Katana Australia invites all Katana enthusiasts to meet up on the weekend of March 4-6 to celebrate the 35th Anniversay of the Suzuki Katana with like-minded enthusiasts on the banks of Lake Hume.
The Year Was 1981
Musically we had these on the charts – Screaming Jets – Johnny Warman, Star Hotel – Cold Chisel, and the Mentals singing ‘If you leave me can I come too’
At the moves it was Gallipoli, Mad Max 2, Puberty Blues, Cannonball Run, Stripes, American Werewolf in London.
1981 was also the year that the motorcycle industry was polarised at the Cologne Bike Show when the Hans Muth, Jan Fellstrom and Hans Georg Kasten designed Suzuki 1100 SZ Katana was unveiled. People either loved it or hated it.
Some journalists in the day dubbed this creation as the ‘Humped Back Spaceman’, but there is no denying that the Katana certainly got people talking.
Once in production the Katana was, at the time, the fastest mass produced motorcycle on the planet.
Those of us that were just hitting the highways around that time were gobsmacked with its futuristic Star Wars like design, a unique look that still can draw a crowd almost 35 years later.
It was a time that you bought a bike then set about making it yours. Aside from maybe a paint job, the dollars were saved to buy clip-ons, rear sets, 4 into 1 exhaust’s, Oil Coolers, engine crash bars and plenty of spit and polish to make our steeds stand out from the crowd. Except, the Katana came with most of the accepted mods as standard apart from a 4 into 1, oil-cooler and crash bars, it had it all going on straight from the showroom floor.
The SZ of 1981 had a very simplistic all in one instrument gauge which was later to be called the Ying and Yang, as the speedo and tacho moved in different directions.
The Katana is a long bike with a sizeable reach to the bars and those not built like a Gorilla sometimes struggled with the comfort levels. But once up and rolling through your favourite set of bends, comfort was the last thing on your mind.
The Katana stayed in the Suzuki line-up until the release of the game changing GSX-R in 1985. But, the Katana run did not end there….
While in 1981 you opt for a 750cc version or the big-bore 1100, it was around this time that a capacity ceiling of 1000cc was placed on Production Bike categories around the world.
This led Suzuki to release what is dubbed in some circles as the ‘New Zealand Model’. Essentially a 1000cc version with wire wheels and 32mm slide carb,s instead of the 1100’s 34mm C.V. units. As you would expect, this particular Katana is rare and eagerly sought after by collectors.
The range of Katana’s also grew with the addition of a 650 shaft drive model while in 1984 Suzuki released the revamped GSX750SE complete with pop-up retractable headlight.
1991 saw the release of the Baby Kat, Suzuki’s GSX250S. With a six-speed box transferring a quite impressive for its 40 horsepower, 17-litre fuel capacity and digitial ignition the Baby Kat was good for 108mph (147km/h) and low-mid 14-second quarter miles.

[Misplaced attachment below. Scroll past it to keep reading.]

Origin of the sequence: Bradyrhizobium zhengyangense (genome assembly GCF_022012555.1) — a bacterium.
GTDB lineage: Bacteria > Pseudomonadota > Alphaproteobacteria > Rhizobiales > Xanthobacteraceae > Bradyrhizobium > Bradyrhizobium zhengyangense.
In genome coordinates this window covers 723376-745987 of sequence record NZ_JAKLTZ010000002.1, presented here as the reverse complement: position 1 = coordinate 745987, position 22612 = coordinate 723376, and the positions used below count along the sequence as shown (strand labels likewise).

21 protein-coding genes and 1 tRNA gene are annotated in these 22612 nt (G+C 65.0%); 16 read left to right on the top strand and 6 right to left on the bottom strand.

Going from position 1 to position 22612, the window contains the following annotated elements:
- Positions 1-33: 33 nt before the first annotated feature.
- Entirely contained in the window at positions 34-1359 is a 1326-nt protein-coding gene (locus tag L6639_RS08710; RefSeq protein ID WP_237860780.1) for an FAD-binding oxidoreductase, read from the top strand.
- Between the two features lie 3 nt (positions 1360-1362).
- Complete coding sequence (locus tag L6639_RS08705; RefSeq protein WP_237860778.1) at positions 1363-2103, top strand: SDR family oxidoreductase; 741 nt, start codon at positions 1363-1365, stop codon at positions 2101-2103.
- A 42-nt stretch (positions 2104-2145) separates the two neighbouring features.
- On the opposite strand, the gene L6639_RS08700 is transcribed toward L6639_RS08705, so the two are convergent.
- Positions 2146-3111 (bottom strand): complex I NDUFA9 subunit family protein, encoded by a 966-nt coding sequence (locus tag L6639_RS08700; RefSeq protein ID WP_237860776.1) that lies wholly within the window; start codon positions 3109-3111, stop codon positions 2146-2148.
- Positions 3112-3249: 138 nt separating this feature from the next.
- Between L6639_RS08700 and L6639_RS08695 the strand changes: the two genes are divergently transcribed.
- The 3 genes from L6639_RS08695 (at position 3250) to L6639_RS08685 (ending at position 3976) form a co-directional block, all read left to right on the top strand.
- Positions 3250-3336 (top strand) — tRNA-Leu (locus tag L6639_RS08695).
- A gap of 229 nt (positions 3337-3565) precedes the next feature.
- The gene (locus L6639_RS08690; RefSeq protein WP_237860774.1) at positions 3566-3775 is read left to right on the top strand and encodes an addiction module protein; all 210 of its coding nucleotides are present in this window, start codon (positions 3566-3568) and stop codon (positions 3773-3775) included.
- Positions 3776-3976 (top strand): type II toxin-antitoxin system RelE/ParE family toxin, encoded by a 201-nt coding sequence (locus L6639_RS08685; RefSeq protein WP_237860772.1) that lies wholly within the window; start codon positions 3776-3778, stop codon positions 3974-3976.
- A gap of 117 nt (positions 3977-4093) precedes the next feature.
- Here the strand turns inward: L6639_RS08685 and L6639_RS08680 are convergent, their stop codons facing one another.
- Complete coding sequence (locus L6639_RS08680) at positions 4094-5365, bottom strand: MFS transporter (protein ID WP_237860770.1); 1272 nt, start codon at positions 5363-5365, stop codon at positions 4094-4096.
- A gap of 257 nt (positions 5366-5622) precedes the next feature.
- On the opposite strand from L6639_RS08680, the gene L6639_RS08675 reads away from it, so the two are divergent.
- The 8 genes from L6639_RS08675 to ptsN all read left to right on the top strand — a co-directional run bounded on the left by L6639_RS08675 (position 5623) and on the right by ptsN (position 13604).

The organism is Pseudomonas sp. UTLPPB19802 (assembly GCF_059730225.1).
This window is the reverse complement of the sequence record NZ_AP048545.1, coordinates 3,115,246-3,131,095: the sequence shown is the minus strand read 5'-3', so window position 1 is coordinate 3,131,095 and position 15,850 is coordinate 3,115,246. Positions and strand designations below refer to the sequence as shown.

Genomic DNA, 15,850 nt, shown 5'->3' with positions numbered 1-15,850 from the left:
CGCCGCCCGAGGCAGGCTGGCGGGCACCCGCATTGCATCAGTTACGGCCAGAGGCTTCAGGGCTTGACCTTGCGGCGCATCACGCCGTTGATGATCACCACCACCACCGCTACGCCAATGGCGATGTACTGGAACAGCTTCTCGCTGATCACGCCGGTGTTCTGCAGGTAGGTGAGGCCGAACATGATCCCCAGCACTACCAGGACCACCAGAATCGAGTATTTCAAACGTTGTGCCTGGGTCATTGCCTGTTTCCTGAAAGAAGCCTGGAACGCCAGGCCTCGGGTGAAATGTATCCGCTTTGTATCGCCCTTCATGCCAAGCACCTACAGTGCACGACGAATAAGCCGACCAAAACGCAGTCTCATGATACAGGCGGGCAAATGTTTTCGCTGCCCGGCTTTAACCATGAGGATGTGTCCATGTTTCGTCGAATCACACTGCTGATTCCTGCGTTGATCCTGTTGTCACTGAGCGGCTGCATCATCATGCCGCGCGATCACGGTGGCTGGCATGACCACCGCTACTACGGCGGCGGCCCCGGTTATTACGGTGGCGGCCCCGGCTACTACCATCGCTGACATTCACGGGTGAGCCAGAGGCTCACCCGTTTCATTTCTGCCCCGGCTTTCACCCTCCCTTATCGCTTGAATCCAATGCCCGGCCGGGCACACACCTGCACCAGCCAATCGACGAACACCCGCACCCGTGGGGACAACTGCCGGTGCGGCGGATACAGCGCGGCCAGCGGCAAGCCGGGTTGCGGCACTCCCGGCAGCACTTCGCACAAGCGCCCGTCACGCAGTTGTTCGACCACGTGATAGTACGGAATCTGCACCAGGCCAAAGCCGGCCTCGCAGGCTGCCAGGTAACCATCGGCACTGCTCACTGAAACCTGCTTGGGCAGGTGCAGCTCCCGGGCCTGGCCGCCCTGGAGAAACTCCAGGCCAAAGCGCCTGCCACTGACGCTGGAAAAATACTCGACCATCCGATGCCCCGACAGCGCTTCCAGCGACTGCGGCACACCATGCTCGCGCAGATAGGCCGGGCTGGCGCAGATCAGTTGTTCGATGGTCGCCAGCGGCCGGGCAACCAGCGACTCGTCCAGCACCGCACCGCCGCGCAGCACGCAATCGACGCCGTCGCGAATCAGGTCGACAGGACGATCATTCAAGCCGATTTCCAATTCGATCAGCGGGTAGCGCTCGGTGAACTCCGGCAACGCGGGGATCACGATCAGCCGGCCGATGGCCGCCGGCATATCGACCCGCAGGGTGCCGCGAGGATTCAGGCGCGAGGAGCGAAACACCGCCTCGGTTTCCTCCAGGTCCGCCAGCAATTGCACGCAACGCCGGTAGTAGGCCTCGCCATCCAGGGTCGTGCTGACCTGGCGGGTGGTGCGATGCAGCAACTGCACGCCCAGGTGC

The Katana proved to be so popular especially in Japan they re-released the bike to eager Katana lovers in 1994 with the GSX100 SR and then again in 2000 with the GSX100 SY, such is the cult status of the Katana throughout Japan.
Unfortunately, later models were severely restricted to 180km/h and also had assisted clutches that saw a drop in fuel capacity from 21 litres down to 19 litre. It doesn’t take much fettling however to let these restricted Kat’s run free back to their full potential.
To say the Katana is a land mark point in bike design and performance really is an understatement. With Katana Owners Clubs in Japan, U.K., U.S.A., France , Canada , Thailand , Norway, Sweden, Ireland, let alone an active group here in Australia, Katana love is still celebrated around the globe.
35th Anniversay of the Suzuki Katana
Katana Australia invites all Katana enthusiasts to meet up on the weekend of March 4-6 to celebrate the with like-minded enthusiasts on the banks of Lake Hume.
Ebden Albury Wodonga – March 4-6, 2016
Accommodation is available at…..
The Boathaven Holiday Park
33 Boathaven Road
(just 10 minutes from Albury/Wodonga)
Acommodation bookings ….1800 352 982…don’t forget to mention Katana Australia
This is also the venue for the 35th Anniversary celebrations!
Meet some awesome people and welcome overseas guests from faraway places as Japan and France and there are more international guests talking about winging their way Down Under for the Suzuki Katana 35th Anniversary celebrations at Ebden.
Katana Australia would like to thank Mick Hone Motorcycles for their continued and top level of support.
Katana Australia looks forward to sharing some stories and couple of coldies with you and your Katana…. Come along even if you don’t own a Katana… You won’t be disappointed!
Words and Images provided by Shaun Roe and edited by Trevor Hedge
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